Violation can come in countless packages. And if we felt violated in any way during labor or delivery, we have most likely shut down that aspect of ourselves. Our legs are closed. Our minds and our hearts, in regards to our sexuality, are closed. In self-protection. And if any attempt is made—regardless of how loving and well-intentioned it may be—to pry open that part of us (physically or emotionally), further damage will be done and extra fortification will be added. We need our partners to tread lightly. That self-protection must be honored. And the lowering of a woman’s defenses must be in her time.

4. Fear of going through it all again.

Hey, guess what? Sex can lead to babies. Surprise! And so, we may avoid sex for fear of getting pregnant again. Maybe we fear another pregnancy because of the sense that our family is complete and there’s a desire to not disturb that balance. Maybe because we’re still healing physically and can’t imagine the thought of going through labor and delivery again. Maybe we were traumatized by the experience and don’t even realize it yet, let alone have been able to process it all. Maybe we almost lost our lives during childbirth and are afraid of leaving our child motherless if it happened again.

(*Countless other reasons exist that will not be mentioned here. If you, dear mama, have another reason, you certainly don’t need to be reminded of it yet again. Whatever your reason, it is valid. Completely. Much love to you as you heal…)

5. Past trauma was triggered.

Even if the most recent birthing experience itself wasn’t traumatic for us, it may have triggered trauma from our past. Past sexual abuse can be triggered during childbirth, due to the shared intimate nature, the sense of being out of control, and the fact that things are happening to our bodies. Same with a previous traumatic birth. Aspects of that experience may have resurfaced that need to be worked through once again. We may be avoiding intimacy now because we need to retreat within ourselves in order to re-process past trauma.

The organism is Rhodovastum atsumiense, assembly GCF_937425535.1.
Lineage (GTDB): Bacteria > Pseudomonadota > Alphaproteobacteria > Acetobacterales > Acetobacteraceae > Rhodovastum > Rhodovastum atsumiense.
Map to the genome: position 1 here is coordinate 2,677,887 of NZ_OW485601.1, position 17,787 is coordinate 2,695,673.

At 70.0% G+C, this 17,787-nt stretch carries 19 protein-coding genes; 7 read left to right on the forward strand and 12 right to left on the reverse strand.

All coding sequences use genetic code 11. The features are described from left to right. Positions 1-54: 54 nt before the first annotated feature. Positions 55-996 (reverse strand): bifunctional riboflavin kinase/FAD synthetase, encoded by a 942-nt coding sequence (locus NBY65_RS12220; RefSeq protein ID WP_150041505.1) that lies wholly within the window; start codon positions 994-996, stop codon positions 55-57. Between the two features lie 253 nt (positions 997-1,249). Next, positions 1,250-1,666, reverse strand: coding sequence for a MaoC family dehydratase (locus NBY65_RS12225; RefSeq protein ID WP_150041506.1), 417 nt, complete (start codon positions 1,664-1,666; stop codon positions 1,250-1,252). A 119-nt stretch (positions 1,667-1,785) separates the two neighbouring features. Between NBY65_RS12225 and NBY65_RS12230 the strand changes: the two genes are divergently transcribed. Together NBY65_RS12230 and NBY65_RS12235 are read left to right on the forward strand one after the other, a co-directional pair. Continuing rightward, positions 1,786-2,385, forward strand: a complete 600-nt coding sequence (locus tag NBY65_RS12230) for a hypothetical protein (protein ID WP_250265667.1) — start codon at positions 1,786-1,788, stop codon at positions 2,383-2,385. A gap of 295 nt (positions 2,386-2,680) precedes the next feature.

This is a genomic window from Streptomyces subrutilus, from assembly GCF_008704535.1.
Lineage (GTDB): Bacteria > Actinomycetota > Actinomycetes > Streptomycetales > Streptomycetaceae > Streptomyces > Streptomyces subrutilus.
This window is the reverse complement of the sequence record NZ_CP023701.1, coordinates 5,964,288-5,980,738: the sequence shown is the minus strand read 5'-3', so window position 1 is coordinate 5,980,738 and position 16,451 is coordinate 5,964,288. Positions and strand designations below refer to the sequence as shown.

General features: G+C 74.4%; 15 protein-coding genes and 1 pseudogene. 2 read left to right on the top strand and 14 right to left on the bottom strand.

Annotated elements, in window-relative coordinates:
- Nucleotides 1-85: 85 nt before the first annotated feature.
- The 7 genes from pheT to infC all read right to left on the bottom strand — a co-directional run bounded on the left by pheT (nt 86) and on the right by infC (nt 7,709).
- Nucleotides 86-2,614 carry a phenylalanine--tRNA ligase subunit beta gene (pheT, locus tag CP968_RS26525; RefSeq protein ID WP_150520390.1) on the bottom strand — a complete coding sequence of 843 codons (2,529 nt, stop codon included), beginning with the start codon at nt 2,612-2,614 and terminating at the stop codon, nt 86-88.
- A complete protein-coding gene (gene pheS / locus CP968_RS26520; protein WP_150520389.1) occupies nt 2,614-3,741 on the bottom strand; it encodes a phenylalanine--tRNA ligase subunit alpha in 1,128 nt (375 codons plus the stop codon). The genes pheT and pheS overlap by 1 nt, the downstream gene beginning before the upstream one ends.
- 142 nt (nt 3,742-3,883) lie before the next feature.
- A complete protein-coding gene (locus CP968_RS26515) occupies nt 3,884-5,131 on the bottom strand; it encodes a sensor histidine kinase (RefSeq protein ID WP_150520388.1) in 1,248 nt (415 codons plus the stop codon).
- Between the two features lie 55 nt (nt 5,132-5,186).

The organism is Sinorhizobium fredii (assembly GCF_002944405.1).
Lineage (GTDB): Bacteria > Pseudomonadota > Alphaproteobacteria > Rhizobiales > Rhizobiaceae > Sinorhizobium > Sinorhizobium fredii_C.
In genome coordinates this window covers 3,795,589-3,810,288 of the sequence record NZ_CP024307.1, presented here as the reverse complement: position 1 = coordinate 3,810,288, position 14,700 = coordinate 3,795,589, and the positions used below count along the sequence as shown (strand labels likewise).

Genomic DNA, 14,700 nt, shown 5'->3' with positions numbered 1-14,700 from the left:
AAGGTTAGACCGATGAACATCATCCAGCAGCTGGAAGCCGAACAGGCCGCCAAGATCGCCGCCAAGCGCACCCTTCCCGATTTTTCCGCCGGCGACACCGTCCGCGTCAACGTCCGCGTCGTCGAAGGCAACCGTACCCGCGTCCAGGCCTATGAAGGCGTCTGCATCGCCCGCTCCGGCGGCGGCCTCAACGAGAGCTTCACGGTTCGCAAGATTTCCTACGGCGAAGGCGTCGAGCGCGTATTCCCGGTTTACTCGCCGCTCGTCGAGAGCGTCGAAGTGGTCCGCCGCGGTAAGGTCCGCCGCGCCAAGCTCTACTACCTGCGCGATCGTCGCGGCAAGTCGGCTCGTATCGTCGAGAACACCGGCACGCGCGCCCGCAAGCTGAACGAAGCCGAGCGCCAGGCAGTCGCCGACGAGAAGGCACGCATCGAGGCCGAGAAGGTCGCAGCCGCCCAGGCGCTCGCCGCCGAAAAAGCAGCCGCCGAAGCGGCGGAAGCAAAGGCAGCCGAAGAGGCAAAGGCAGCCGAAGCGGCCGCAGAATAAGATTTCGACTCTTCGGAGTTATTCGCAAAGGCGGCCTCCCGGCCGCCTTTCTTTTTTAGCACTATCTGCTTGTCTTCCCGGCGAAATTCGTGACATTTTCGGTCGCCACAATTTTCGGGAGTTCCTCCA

If you are in the thick of all this and feeling afraid to even think about physical intimacy, hang in there. It does get better. As you are able to process the many different layers that comprise your trauma, they do begin to dissipate. Even the layers that affect your relationship with your sexual self.

For me, it was a few months before I was able to even begin to grasp what I was dealing with, and another several months until I was able address it all to the point where I could even be open to the possibility of sex. It was a topic that came up often in my journal writing—its many layers and nuances, its many accompanying self-criticisms and emotions. Birth Trauma was, for me, a wounding of more than just my lady parts…

Birth Trauma and Sex. For many of us, they just don’t mix. If you’re in that boat, know that what you are feeling and going through is absolutely valid. And far from rare.

We need time to reconnect with our selves in a compassionate way before we can reconnect with our partners in a sexual way. We need to go within before we can reach out.

And Mama friends, if you just can’t “go there” right now, let that be ok.

You are not alone in this.

Much love to you from someone who’s been there.

 

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Jen Hannah

Jen Hannah is a Birth Trauma Speaker and Musician who is fiercely committed to the reclamation of childbirth. After healing from a traumatic experience giving birth, she is now passionate about bringing this cultural epidemic to the light. Her award-winning music serves as powerful medicine in her mission to empower and encourage women, and to offer continuing education to maternity care providers. Her work fosters the openness and mutual respect that is imperative to the return to mother- and child-centered birth. Jen is the grateful mama of 2 kiddos, and wife of inspirational speaker and Bubble Man, Geoff Akins Hannah. http://yoursquarebubble.com/